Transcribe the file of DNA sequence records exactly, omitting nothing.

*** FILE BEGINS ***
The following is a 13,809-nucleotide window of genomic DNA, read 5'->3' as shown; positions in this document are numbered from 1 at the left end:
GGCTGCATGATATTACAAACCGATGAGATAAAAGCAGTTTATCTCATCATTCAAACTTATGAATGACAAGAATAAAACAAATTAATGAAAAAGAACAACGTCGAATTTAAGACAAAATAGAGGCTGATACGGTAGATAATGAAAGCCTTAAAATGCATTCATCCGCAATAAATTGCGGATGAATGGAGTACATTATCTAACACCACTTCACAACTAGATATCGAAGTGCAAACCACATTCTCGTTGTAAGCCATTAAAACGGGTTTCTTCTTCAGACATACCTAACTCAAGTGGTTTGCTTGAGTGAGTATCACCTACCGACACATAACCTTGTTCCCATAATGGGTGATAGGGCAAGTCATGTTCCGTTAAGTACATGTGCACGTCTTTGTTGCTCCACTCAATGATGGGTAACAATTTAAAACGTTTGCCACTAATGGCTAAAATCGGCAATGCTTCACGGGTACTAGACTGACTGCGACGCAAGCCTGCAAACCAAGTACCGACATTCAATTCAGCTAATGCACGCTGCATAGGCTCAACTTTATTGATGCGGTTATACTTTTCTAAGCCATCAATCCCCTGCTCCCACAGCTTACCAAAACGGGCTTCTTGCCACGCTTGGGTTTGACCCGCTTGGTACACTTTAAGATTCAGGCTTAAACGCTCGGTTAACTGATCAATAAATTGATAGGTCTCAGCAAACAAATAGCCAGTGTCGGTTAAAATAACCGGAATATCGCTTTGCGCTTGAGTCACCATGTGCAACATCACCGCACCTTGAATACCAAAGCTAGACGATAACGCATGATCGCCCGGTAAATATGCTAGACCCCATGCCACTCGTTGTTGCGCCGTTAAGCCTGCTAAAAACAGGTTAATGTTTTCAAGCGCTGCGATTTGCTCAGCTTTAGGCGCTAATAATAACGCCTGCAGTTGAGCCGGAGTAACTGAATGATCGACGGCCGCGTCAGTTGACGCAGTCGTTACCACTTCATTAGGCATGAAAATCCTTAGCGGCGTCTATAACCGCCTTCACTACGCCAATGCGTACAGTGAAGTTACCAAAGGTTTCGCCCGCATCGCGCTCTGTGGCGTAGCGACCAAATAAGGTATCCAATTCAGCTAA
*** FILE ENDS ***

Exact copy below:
The following is a 13,809-nucleotide window of genomic DNA, read 5'->3' as shown; positions in this document are numbered from 1 at the left end:
GGCTGCATGATATTACAAACCGATGAGATAAAAGCAGTTTATCTCATCATTCAAACTTATGAATGACAAGAATAAAACAAATTAATGAAAAAGAACAACGTCGAATTTAAGACAAAATAGAGGCTGATACGGTAGATAATGAAAGCCTTAAAATGCATTCATCCGCAATAAATTGCGGATGAATGGAGTACATTATCTAACACCACTTCACAACTAGATATCGAAGTGCAAACCACATTCTCGTTGTAAGCCATTAAAACGGGTTTCTTCTTCAGACATACCTAACTCAAGTGGTTTGCTTGAGTGAGTATCACCTACCGACACATAACCTTGTTCCCATAATGGGTGATAGGGCAAGTCATGTTCCGTTAAGTACATGTGCACGTCTTTGTTGCTCCACTCAATGATGGGTAACAATTTAAAACGTTTGCCACTAATGGCTAAAATCGGCAATGCTTCACGGGTACTAGACTGACTGCGACGCAAGCCTGCAAACCAAGTACCGACATTCAATTCAGCTAATGCACGCTGCATAGGCTCAACTTTATTGATGCGGTTATACTTTTCTAAGCCATCAATCCCCTGCTCCCACAGCTTACCAAAACGGGCTTCTTGCCACGCTTGGGTTTGACCCGCTTGGTACACTTTAAGATTCAGGCTTAAACGCTCGGTTAACTGATCAATAAATTGATAGGTCTCAGCAAACAAATAGCCAGTGTCGGTTAAAATAACCGGAATATCGCTTTGCGCTTGAGTCACCATGTGCAACATCACCGCACCTTGAATACCAAAGCTAGACGATAACGCATGATCGCCCGGTAAATATGCTAGACCCCATGCCACTCGTTGTTGCGCCGTTAAGCCTGCTAAAAACAGGTTAATGTTTTCAAGCGCTGCGATTTGCTCAGCTTTAGGCGCTAATAATAACGCCTGCAGTTGAGCCGGAGTAACTGAATGATCGACGGCCGCGTCAGTTGACGCAGTCGTTACCACTTCATTAGGCATGAAAATCCTTAGCGGCGTCTATAACCGCCTTCACTACGCCAATGCGTACAGTGAAGTTACCAAAGGTTTCGCCCGCATCGCGCTCTGTGGCGTAGCGACCAAATAAGGTATCCAATTCAGCTAA